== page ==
Construction firms can cut waste by 90%, report claims

The construction industry can reduce its waste production by up to 90% by using more up-to-date working practices and off-site manufacturing, according to a new report from WRAP.

The study looked at off-site manufacturing – where building components are made away from the construction site and delivered in – and modern methods of construction including modular building, such as the use of pre-fabricated kitchens that can be craned into place.

The construction industry should use off-site manufacture to reduce waste

It also looked at the use of timber frame systems; light steel systems; pre-cast concrete structures and tunnel form constructions – a cellular structure which can be used to create office blocks.

The report, carried out by AMA Research, found that packaging creates up to 35% of the construction industry's waste; rubble including broken bricks and tiles makes up to 40%; and timber counts for up to 25%.

The study found that waste such as wood pallets, plasterboard, timber and bricks, can be reduced by 90% through new construction methods and off-site manufacture.

Researchers analysed published data and interviewed 138 key players – 56 MMC product suppliers and manufacturers, 15 trade associations and MMC research organisations and 67 house builders and contractors.

It also looked at the different sectors of construction, for example retail, the NHS, schools and private housing.

The savings arise because the products are standardised and because factory controlled conditions cover the construction process. Also, the units are self contained and are assembled together onsite, so there is no materials storage or movements damage.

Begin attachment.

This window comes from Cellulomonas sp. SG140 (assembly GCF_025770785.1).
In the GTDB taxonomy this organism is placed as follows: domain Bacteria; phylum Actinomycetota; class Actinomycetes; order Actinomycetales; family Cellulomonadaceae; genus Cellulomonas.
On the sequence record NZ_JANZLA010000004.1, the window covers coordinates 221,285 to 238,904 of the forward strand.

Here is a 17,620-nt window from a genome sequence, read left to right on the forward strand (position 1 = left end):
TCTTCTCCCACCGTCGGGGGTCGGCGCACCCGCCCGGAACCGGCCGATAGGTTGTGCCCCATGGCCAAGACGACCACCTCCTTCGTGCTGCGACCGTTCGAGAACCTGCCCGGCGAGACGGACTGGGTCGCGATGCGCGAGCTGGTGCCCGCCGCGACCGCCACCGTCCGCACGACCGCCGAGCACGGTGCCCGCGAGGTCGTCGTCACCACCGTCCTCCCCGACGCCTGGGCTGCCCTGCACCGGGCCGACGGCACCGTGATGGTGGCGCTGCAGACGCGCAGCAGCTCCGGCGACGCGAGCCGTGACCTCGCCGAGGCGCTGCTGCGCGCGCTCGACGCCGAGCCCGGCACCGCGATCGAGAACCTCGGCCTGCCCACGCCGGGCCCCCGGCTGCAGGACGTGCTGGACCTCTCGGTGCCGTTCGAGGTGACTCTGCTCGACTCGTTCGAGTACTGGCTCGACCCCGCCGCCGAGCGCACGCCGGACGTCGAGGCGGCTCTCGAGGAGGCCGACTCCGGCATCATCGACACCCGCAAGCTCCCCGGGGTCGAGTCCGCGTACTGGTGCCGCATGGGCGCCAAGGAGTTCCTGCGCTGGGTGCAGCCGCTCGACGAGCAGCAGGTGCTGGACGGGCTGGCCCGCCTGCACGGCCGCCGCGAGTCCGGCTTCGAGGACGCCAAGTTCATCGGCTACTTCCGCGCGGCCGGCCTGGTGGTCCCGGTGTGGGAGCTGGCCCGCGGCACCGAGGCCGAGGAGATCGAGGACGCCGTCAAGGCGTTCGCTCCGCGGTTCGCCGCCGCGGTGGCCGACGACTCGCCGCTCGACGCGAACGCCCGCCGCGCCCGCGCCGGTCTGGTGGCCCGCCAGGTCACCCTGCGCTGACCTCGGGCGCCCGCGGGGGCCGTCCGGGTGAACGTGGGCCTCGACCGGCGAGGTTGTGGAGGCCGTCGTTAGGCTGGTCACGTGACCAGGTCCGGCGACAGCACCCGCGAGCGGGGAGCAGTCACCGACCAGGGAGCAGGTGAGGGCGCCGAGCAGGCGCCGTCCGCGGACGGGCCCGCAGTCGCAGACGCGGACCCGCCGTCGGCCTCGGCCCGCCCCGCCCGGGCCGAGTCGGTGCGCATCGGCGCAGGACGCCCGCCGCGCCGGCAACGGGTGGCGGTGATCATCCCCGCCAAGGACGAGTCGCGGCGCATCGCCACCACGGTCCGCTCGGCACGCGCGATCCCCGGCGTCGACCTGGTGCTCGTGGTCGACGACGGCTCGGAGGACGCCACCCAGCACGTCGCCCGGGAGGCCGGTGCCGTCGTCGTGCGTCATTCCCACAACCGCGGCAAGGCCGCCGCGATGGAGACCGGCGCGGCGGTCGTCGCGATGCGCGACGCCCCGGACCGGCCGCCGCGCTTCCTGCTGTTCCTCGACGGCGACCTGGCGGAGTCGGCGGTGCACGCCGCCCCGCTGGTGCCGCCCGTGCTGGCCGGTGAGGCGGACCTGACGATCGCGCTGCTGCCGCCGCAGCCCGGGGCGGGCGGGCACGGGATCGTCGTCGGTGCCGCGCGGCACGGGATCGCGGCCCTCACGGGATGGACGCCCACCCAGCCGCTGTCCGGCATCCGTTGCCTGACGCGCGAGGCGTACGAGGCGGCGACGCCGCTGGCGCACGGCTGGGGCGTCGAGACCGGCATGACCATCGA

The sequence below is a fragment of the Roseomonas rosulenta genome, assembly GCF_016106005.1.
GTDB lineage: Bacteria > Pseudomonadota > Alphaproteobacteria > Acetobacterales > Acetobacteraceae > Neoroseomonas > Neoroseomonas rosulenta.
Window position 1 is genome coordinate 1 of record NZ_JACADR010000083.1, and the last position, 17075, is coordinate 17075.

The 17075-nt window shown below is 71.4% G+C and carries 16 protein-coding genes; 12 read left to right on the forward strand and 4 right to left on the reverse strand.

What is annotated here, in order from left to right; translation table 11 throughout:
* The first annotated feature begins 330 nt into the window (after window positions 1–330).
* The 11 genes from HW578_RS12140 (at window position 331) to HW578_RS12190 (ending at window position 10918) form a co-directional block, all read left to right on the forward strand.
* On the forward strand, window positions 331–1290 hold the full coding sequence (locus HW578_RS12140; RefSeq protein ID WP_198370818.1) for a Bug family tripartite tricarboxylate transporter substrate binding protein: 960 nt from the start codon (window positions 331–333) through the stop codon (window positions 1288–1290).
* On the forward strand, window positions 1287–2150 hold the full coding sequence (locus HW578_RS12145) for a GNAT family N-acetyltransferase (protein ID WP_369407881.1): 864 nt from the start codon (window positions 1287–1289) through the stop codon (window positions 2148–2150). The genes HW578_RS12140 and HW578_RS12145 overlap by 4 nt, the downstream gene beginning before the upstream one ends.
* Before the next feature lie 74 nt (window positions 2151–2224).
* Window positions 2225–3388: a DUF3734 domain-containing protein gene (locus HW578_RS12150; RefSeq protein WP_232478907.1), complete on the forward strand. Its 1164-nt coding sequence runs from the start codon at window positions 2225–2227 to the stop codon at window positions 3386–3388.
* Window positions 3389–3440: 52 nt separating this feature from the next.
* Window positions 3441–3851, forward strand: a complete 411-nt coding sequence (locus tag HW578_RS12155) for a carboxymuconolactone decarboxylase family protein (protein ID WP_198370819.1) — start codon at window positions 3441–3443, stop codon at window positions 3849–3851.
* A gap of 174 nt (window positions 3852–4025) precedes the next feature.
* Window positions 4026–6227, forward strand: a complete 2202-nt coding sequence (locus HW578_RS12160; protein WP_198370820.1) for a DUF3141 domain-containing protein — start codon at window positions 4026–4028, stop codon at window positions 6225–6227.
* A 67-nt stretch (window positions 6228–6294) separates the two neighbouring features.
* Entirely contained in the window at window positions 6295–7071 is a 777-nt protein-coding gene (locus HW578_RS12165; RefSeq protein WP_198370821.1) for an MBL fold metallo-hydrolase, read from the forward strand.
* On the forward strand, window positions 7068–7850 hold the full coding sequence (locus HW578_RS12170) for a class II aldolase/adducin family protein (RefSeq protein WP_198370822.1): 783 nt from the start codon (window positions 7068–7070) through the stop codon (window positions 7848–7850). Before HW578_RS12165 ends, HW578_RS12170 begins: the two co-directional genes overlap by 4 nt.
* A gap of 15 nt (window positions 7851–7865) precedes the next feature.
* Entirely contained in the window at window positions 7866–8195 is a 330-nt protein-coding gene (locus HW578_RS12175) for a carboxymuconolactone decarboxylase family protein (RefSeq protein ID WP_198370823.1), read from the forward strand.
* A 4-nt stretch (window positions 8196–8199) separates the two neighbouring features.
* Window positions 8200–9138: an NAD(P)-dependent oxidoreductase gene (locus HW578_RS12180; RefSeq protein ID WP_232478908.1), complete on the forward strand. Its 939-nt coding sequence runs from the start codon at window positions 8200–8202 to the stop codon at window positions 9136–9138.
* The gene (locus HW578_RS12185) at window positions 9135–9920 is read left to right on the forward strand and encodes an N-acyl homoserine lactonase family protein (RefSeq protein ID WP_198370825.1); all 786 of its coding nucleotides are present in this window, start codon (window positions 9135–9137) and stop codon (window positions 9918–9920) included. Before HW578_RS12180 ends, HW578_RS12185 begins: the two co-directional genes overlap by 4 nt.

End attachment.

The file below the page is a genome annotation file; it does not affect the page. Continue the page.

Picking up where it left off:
“Serious steps”
Mervyn Jones, WRAP's construction programme manager for waste minimisation and management, said: “Increased use of off-site manufacture and modern methods of construction could help the industry take serious steps towards achieving the target of reducing waste to landfill by 50% by 2012.”

Mr Jones said the results of the AMA research “clearly demonstrate the opportunity to reduce waste” within projects including the Olympics and the development of the Thames Gateway area.

WRAP has suggested that these modern methods of reducing waste could form part of Site Waste Management Plans (SWMPs), which the government is expected to make compulsory in 2008.

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Construction waste

SWMPs which were introduced on a voluntary basis in 2004, allow a company to demonstrate to their clients and regulators, how they manage their waste and to prove it is being disposed of at an accredited facility.

Defra is to begin a round of draft consultation on SWMP regulations in the next few months.

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